A historical atmosphere, all major attractions right at your doorstep, and a vibrant nightlife — living in Prague’s center indisputably has its advantages. It mainly attracts younger expats, but it is not come as recommended for families.
Rent in the center is higher than elsewhere in Prague. If you own a car, prepare yourself for tedious searches for a parking spot not too far from your home. And, especially on weekends, your well-deserved sleep may at times be interrupted by rowdy tourists who have enjoyed a bit too much of the excellent Czech beer.
The historical center — Prague 1 — is made up of five different quarters. Hradčany and Malá Strana are located around Prague Castle. Staré Město (Old Town), Nové Město (New Town), and the old Jewish quarter Josefov are located on the opposite bank of the Vltava River.
One of the most popular districts with expats, apart from the city center, is Prague 2, especially the Vinohrady quarter. It is directly adjacent to the center, yet greener and a lot quieter. There are a lot of spacious apartments in old-fashioned buildings with high, vaulted ceilings. The area also has a huge selection of shops, restaurants, and entertainment opportunities. Sound perfect, right?
Prague 5 has also become increasingly popular among expats. It is huddled around the metro station Anděl, south of Petřín Hill. Many expats choose to live here because it is both very close to the center and a green and relatively quiet neighborhood. Prague 5 is also home to some international schools, including the German and French schools.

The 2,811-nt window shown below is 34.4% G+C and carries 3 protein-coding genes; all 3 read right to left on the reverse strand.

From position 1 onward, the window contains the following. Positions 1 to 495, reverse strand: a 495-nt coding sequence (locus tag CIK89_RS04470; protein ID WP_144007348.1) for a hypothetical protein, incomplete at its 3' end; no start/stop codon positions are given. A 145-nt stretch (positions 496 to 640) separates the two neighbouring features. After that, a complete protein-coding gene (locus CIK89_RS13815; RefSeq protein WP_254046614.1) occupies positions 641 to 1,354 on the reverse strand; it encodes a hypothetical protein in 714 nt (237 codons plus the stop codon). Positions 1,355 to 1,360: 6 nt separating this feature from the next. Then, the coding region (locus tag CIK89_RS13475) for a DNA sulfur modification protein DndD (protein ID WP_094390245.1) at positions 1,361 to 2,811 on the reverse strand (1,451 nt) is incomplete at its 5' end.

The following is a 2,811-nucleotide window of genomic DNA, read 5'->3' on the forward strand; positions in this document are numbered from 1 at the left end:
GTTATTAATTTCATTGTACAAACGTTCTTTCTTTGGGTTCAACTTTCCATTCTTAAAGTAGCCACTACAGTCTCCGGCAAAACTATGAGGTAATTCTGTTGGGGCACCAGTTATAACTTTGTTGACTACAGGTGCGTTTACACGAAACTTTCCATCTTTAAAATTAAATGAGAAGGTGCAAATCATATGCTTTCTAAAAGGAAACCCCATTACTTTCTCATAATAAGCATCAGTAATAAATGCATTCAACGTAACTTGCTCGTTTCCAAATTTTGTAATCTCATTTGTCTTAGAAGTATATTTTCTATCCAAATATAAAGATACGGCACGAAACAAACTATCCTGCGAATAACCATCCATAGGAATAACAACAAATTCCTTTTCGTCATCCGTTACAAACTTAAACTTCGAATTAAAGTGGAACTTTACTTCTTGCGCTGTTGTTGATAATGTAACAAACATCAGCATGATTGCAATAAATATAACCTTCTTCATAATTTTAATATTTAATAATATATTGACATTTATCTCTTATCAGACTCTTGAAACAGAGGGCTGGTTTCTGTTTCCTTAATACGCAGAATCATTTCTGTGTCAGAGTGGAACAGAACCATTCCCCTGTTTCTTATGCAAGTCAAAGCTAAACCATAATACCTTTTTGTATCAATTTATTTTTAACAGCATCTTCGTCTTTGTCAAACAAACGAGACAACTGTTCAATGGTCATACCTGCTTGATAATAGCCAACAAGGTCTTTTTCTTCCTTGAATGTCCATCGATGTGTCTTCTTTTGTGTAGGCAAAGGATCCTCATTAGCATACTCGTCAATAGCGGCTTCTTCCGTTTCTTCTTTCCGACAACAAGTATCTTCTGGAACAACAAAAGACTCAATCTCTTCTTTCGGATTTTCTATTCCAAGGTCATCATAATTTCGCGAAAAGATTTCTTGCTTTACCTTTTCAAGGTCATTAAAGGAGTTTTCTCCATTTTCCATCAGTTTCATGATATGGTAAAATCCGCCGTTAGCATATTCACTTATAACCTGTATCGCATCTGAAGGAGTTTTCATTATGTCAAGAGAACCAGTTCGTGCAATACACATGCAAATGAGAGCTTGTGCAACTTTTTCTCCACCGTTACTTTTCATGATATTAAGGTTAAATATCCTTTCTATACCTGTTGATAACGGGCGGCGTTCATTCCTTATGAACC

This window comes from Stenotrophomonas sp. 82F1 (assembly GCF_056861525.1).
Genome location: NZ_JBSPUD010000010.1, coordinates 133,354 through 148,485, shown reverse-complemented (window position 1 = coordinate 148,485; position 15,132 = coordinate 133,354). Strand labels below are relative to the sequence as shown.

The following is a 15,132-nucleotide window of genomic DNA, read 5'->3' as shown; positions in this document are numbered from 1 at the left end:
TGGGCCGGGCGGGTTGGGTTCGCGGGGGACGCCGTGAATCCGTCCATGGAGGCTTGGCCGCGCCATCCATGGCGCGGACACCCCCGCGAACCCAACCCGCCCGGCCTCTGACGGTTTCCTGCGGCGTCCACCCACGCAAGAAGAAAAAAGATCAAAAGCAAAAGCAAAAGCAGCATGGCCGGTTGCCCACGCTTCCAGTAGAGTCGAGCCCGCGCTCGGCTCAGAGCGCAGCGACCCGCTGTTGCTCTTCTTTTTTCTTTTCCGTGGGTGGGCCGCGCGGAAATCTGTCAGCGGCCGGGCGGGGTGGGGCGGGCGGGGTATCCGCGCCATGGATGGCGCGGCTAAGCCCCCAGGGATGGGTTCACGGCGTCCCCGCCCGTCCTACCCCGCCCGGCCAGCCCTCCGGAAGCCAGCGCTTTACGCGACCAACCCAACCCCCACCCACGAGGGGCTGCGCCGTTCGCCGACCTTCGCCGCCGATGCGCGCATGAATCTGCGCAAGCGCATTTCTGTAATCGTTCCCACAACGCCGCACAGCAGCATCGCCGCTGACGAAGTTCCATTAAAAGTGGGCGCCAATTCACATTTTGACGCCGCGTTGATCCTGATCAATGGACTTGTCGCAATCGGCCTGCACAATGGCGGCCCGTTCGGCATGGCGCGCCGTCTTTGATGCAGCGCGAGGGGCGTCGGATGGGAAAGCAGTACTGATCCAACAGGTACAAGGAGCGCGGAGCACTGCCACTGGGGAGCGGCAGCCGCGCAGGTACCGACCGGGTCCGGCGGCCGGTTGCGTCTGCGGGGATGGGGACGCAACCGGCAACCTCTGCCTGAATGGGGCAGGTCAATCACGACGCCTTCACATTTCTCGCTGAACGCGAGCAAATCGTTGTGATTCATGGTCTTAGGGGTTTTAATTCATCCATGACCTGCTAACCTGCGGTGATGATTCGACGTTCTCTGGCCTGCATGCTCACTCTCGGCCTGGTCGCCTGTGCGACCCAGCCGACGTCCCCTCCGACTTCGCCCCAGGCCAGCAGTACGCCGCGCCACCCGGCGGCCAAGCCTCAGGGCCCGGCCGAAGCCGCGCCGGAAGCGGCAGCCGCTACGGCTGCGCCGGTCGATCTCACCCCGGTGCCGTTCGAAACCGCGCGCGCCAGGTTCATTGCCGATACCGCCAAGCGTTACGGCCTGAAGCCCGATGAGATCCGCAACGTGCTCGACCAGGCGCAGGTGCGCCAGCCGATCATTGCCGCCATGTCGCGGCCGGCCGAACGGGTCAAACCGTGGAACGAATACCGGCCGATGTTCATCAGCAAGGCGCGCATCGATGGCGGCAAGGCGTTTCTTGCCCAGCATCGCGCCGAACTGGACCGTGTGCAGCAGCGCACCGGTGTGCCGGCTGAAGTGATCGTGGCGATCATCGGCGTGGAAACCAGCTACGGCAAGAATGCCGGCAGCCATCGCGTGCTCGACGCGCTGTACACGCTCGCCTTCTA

Prague 3 includes some trendy areas popular with students and younger expats.
Prague 4, 5, and 6 are the most popular districts among expats with families. All of them are quiet, residential areas with ample green spaces, and a good selection of family housing and international schools in the vicinity.
Prague 4 is located south of the city center on the left bank of the Vltava River, just below Vyšehrad castle. It has plenty of modern apartment buildings and single-family homes. The Prague British School is located in southern part of the district. Conversely, Prague 4 also has some not so nice areas where you can find lots of large, Soviet-style residential blocks.
Prague 6, just northwest of Prague Castle, is popular for the large number of parks and nature reserves surrounding it. Expats also value it for its large selection of high-standard single-family homes. A number of international schools, such as the International School of Prague and Park Lane International School, are located here as well. Many foreign embassies are located in Prague 6, and it is also the district closest to Prague Airport.
Unlike most capital cities, Prague’s countryside starts only ten kilometers from the center. This opens up another attractive opportunity for expatriates in Prague, namely living in one of the small towns and villages surrounding the city. Families with younger children often prefer this option.
This way you can enjoy the beautiful countryside and a wide range of outdoor activities close to home. At the same time, Prague remains easily accessible by public transportation. Many expats who have moved to the countryside also love the sense of community and neighborliness in the small towns and villages.
One of the most popular locations is the little town of Roztoky u Prahy and the surrounding areas. Roztoky has around 6,000 inhabitants and is located merely ten kilometers north of Prague. Others move to towns and villages in the Berounka valley, just southwest of the capital.
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